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Hi all, two questions I am looking for guidance on before I bring an electrician in.

1) I've attached a pic of my 200 amp service; how large of a Level 2 charger do you think I could put on this panel? 50 amp AC, 40 amp range, and a 70 amp subpanel that runs my wood shop.

2) As an alternative to intelligent power backup, could you use a 240 generator input (like you'd use for a gas generator) and just plug the 240 from the tailgate into it? I am getting the standard range and don't have budget for charge station pro, nor do I have 100 amps of capacity available.
 

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Add up your existing breakers to see how much of your 200A is in use.
 

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2) As an alternative to intelligent power backup, could you use a 240 generator input (like you'd use for a gas generator) and just plug the 240 from the tailgate into it? I am getting the standard range and don't have budget for charge station pro, nor do I have 100 amps of capacity available.
As someone who installs solar and backup gensets, I see no reason why this would not work.
 

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My understanding was it was more complex than that; 200A of 120 on each pole means that just adding the amperage together doesn't really work when considering a 240 circuit is what I was reading.
It is not terribly complicated, but it can be helpful to use watts instead of amps when considering your loads. W=A*V, so a 1a draw off one poll (120v) = 120w. Draw 1a off both polls and you draw 240w. A 200a 240v service in theory can provide 48,000 watts, more commonly noted as 48kw.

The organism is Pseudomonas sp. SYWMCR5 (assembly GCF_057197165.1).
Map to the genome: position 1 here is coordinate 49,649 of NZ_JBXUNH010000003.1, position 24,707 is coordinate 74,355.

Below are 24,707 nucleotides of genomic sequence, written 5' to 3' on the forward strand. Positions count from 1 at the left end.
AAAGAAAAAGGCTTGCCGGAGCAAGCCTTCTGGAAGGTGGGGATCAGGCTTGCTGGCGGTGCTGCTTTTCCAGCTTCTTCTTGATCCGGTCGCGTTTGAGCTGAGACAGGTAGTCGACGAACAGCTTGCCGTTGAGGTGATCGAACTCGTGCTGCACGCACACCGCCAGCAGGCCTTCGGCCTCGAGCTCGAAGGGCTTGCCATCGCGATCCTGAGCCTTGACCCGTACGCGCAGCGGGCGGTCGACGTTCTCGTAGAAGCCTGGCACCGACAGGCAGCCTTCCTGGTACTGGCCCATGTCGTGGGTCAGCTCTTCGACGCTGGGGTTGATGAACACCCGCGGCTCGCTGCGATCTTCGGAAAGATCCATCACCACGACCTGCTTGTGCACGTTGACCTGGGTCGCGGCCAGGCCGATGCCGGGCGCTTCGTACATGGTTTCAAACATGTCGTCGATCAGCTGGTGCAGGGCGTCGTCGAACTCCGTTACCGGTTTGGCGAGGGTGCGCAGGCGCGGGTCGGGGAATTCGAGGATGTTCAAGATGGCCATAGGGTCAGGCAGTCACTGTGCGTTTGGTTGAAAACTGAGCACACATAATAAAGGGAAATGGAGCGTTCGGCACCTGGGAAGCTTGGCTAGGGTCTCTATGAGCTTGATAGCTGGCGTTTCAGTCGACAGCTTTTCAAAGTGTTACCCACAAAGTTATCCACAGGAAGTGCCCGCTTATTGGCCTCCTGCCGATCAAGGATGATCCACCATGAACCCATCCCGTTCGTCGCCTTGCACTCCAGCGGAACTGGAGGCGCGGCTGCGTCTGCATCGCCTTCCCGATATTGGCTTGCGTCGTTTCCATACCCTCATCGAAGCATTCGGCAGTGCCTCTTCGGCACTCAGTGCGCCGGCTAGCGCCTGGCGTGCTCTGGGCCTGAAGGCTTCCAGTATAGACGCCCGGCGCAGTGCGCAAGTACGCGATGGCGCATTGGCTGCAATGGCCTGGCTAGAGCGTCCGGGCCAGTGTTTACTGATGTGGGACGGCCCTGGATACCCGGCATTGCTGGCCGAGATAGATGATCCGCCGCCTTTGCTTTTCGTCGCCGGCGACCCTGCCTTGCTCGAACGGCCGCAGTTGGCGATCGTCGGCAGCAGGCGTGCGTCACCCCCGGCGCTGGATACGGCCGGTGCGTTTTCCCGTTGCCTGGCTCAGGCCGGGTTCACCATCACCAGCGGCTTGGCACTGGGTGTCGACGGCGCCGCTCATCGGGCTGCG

Your breaker sizes can give you a very rough idea of remaining capacity, but it is far more accurate to inventory what is connected to the breakers. As an example, if you have a breaker that powers a welder outlet, but no welder? In this case, you of course do not need to consider this as used capacity, etc.
 

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2) As an alternative to intelligent power backup, could you use a 240 generator input (like you'd use for a gas generator) and just plug the 240 from the tailgate into it? I am getting the standard range and don't have budget for charge station pro, nor do I have 100 amps of capacity available.
Yes. If you get the 9.6 kW Pro Power Onboard option, you can use it with a generator transfer switch, if you get the right type. It needs to be compatible with a “bonded neutral generator”.
See this article for some additional details.

 

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My electriciman gave me the reference below. It’s more involved than direct power, ie volts x amps. You can only use 80% of available power, but they have a bunch of knock down factors that assume you are turning on your pool pump at FLA while starting your dryer at FLA while making coffee, while slamming your AC to freezing while cranking Your furnace at full blast.
anyway, it’s what he uses to determine capacity.
also told me an interesting nugget the other day. That the power company charges you a multiplier based on your max power draw at a moment each month. So, spread your high power appliance usage out, if you can, and you will reduce your multiplier and thus your utility rate.

I use the form from Mike Holt residential calculation online.which is an excel speardsheet
 

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There’s no limit to the number of breakers you can have in the panel. If there’s a slot available, you can add a breaker. It doesn’t matter if the total breakers add up to 500A in a 200A panel. The issue you need to consider is called “diversified load.” In other words, how much power are you likely to draw at any moment.
It’s a little hard to tell but it looks like you have room for a full size tandem breaker so you could put a 100A breaker there if your diversified load wouldn’t trip the main. But if you aren’t going to get a big charger, then go for the 32A or 48A (40 and 60A breakers, respectively) chargers.
You should be able to install a plug and transfer switch to connect the 7.2kW 240V outlet on the truck to the house, just like you would with a portable generator. That would require a 40A breaker.
 
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